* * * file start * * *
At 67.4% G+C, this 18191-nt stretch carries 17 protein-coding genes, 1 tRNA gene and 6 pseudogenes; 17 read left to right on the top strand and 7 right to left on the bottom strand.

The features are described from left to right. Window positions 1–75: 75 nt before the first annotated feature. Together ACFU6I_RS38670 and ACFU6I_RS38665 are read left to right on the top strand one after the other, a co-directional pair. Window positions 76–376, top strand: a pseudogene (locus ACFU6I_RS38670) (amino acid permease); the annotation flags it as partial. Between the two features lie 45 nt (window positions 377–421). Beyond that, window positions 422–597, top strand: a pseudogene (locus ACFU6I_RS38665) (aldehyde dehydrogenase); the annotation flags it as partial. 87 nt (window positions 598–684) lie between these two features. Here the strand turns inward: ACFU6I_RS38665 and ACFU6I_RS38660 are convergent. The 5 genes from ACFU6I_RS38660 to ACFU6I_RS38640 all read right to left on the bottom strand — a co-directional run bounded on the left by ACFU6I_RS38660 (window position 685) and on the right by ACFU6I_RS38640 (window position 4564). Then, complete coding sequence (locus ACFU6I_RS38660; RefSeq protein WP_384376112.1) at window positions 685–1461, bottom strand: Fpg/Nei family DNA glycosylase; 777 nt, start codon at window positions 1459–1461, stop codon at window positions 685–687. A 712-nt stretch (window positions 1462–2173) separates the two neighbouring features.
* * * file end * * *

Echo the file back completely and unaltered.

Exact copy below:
At 67.4% G+C, this 18191-nt stretch carries 17 protein-coding genes, 1 tRNA gene and 6 pseudogenes; 17 read left to right on the top strand and 7 right to left on the bottom strand.

The features are described from left to right. Window positions 1–75: 75 nt before the first annotated feature. Together ACFU6I_RS38670 and ACFU6I_RS38665 are read left to right on the top strand one after the other, a co-directional pair. Window positions 76–376, top strand: a pseudogene (locus ACFU6I_RS38670) (amino acid permease); the annotation flags it as partial. Between the two features lie 45 nt (window positions 377–421). Beyond that, window positions 422–597, top strand: a pseudogene (locus ACFU6I_RS38665) (aldehyde dehydrogenase); the annotation flags it as partial. 87 nt (window positions 598–684) lie between these two features. Here the strand turns inward: ACFU6I_RS38665 and ACFU6I_RS38660 are convergent. The 5 genes from ACFU6I_RS38660 to ACFU6I_RS38640 all read right to left on the bottom strand — a co-directional run bounded on the left by ACFU6I_RS38660 (window position 685) and on the right by ACFU6I_RS38640 (window position 4564). Then, complete coding sequence (locus ACFU6I_RS38660; RefSeq protein WP_384376112.1) at window positions 685–1461, bottom strand: Fpg/Nei family DNA glycosylase; 777 nt, start codon at window positions 1459–1461, stop codon at window positions 685–687. A 712-nt stretch (window positions 1462–2173) separates the two neighbouring features.